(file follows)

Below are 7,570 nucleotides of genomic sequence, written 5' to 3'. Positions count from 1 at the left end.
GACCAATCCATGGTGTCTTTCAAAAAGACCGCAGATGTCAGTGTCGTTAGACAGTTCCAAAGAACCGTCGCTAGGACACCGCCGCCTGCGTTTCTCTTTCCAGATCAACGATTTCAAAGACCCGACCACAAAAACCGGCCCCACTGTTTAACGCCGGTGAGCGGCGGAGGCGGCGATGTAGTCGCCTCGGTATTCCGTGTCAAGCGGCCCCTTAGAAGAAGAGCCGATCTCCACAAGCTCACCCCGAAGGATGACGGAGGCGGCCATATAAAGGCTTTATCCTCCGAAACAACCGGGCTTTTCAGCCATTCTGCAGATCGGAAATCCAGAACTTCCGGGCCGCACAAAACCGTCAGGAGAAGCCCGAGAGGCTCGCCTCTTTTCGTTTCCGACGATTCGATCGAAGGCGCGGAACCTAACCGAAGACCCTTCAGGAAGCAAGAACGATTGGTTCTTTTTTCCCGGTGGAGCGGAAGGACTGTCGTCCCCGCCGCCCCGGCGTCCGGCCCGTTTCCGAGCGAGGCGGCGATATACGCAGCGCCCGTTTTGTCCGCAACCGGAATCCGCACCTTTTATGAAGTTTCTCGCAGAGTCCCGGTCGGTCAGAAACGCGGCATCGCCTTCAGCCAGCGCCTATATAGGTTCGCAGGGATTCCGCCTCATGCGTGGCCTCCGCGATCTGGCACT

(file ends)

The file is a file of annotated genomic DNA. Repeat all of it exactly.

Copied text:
Below are 7,570 nucleotides of genomic sequence, written 5' to 3'. Positions count from 1 at the left end.
GACCAATCCATGGTGTCTTTCAAAAAGACCGCAGATGTCAGTGTCGTTAGACAGTTCCAAAGAACCGTCGCTAGGACACCGCCGCCTGCGTTTCTCTTTCCAGATCAACGATTTCAAAGACCCGACCACAAAAACCGGCCCCACTGTTTAACGCCGGTGAGCGGCGGAGGCGGCGATGTAGTCGCCTCGGTATTCCGTGTCAAGCGGCCCCTTAGAAGAAGAGCCGATCTCCACAAGCTCACCCCGAAGGATGACGGAGGCGGCCATATAAAGGCTTTATCCTCCGAAACAACCGGGCTTTTCAGCCATTCTGCAGATCGGAAATCCAGAACTTCCGGGCCGCACAAAACCGTCAGGAGAAGCCCGAGAGGCTCGCCTCTTTTCGTTTCCGACGATTCGATCGAAGGCGCGGAACCTAACCGAAGACCCTTCAGGAAGCAAGAACGATTGGTTCTTTTTTCCCGGTGGAGCGGAAGGACTGTCGTCCCCGCCGCCCCGGCGTCCGGCCCGTTTCCGAGCGAGGCGGCGATATACGCAGCGCCCGTTTTGTCCGCAACCGGAATCCGCACCTTTTATGAAGTTTCTCGCAGAGTCCCGGTCGGTCAGAAACGCGGCATCGCCTTCAGCCAGCGCCTATATAGGTTCGCAGGGATTCCGCCTCATGCGTGGCCTCCGCGATCTGGCACT